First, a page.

We started to explore making tracks of our own – through stamping with ink, in play dough, and even with paint on the bottom of our own boots!
Clearly, we needed more resources! Identification books were used to help discover which of our guesses were right about who left the tracks behind.
A matching activity evolved into a drawing exercise, where the children reproduced the print, and then matched up the animal the print belongs to.
Tracing prints was another way we explored recreating tracks
We went on the first field trip of the year this month – to the very special Lazo Marsh in Comox. What makes it so special is that the chickadees are willing to eat right out of humans’ hands! We extended our field trip experience by talking about birds, and investigating what makes birds different from other animals.
It took a lot of patience, and a steady hand, but many were rewarded with a chickadee perching to eat
We brought along a simple bird identification card so the class could keep track of which birds they saw.
James brought along homemade bird cookies so our feathered friends could have a snack while we were enjoying ours.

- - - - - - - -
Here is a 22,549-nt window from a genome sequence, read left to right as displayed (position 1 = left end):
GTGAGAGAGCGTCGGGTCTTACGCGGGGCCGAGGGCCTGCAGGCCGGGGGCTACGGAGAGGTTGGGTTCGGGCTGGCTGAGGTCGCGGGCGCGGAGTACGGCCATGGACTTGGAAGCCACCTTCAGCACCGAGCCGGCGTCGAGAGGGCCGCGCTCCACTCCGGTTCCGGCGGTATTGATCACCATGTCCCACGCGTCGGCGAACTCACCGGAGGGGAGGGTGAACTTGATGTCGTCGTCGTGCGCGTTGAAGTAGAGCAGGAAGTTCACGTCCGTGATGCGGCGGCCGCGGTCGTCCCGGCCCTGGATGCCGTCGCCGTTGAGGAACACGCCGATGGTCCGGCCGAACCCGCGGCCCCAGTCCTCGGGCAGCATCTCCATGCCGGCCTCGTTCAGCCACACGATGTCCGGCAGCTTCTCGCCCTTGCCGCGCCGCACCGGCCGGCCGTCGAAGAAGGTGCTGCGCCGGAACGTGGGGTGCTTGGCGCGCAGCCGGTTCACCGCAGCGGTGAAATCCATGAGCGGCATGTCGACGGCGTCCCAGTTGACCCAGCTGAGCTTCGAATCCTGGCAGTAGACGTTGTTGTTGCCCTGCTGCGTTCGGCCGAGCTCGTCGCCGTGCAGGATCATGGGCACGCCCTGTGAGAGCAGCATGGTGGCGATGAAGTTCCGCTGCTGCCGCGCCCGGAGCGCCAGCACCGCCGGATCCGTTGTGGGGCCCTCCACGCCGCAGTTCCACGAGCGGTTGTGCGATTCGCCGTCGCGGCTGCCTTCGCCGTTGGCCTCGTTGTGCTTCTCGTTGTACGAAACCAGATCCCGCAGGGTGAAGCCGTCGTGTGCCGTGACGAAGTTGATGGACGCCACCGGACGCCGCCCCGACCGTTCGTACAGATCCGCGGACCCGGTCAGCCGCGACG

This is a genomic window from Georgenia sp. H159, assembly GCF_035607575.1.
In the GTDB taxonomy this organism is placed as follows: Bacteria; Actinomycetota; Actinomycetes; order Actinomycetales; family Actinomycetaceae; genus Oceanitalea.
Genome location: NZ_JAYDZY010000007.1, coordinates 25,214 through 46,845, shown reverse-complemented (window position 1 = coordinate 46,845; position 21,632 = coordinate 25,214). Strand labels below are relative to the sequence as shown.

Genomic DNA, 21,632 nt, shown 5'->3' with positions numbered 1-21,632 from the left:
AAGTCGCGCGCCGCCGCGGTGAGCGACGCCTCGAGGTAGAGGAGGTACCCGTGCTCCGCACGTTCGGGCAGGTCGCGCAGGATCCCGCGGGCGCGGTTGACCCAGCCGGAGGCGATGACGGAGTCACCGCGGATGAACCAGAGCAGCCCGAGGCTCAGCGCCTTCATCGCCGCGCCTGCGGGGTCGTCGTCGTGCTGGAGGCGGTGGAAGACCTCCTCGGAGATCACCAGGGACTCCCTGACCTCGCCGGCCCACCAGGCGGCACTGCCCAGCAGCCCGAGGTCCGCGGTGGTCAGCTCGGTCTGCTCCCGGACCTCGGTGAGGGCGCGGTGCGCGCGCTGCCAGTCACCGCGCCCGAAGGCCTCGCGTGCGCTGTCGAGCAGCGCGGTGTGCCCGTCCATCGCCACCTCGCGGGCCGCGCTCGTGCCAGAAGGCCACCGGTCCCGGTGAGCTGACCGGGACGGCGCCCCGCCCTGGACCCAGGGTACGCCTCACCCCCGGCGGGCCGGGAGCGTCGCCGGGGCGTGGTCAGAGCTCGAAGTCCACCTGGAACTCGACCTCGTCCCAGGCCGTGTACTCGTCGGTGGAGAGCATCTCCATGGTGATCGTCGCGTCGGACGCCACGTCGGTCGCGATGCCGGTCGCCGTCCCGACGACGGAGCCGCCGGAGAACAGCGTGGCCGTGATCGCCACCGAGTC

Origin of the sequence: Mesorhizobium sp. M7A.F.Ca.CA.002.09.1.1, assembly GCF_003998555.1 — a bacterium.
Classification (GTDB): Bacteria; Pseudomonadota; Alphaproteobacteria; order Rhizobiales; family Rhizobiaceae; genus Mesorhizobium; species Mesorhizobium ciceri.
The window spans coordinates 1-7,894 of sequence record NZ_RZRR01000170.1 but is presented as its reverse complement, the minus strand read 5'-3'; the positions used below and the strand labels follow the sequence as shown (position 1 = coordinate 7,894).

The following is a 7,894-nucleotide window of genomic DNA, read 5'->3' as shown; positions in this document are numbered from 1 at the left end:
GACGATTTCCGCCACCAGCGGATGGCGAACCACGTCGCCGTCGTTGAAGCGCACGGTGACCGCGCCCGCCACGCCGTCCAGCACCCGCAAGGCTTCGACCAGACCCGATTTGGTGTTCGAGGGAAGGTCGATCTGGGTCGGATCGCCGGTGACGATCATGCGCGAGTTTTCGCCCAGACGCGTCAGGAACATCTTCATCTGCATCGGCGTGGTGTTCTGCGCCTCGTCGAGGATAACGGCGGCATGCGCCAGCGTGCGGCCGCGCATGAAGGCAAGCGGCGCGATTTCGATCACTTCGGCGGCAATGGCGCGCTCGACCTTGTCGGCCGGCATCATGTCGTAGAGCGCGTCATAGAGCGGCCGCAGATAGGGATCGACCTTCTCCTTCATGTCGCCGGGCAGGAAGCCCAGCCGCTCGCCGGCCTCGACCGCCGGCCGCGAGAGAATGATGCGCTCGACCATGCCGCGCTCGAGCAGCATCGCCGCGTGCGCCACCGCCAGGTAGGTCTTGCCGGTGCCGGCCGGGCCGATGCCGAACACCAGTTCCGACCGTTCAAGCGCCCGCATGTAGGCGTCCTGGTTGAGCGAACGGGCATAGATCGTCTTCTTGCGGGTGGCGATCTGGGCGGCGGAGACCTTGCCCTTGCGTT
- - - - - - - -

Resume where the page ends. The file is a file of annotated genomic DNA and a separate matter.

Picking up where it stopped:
Juniper pretending to be a woodpecker during a bird version of the “sleeping bunnies” game
play dough and feathers made for some interesting art! Many friends commented that “birds have lots of feathers!”
We also tried our hand at drawing feathers, as well as did a journal entry about what we know about birds.
As we have settled back into our normal routine, we have also seen a lot of teamwork, especially when it comes to water play for some reason!
These guys are cleaning up a branch that was “right on the path”
The buckets of water were hauled up and then poured onto the bridge deck, to help melt the ice that made one end of it so slippery. Not only was hauling the heavy buckets hand over hand a tricky skill to master, getting it through the railing was an exercise in balance as well.
Then Trevor would break up the ice with his feet, and Delilah would clear it off of the bridge and into her bucket. Working together to solve a problem, and allowing the children to come up with the solutions with as little help from us as possible shows them that collaboration, and trying many ideas can be very effective
Nolan initiated this project by piling a few rocks together. One by one the other children joined him until almost the whole group was involved in making this rock collection into a house.
This small dam started out as a solo project by Juniper, but quickly became a group effort as water was shipped in to test the dam, and then someone noticed a bug who would not be able to swim across such a river, which led to the bug bridge being built.
When we arrived at this site, the river was not flowing much at all, but with the whole groups working together, soon the creek was running again. Dawson ended up doing the final link where the creek leaves our “classroom”, and everybody was very excited about the success of their shared work!
Friends are discovering that working together can result in great things!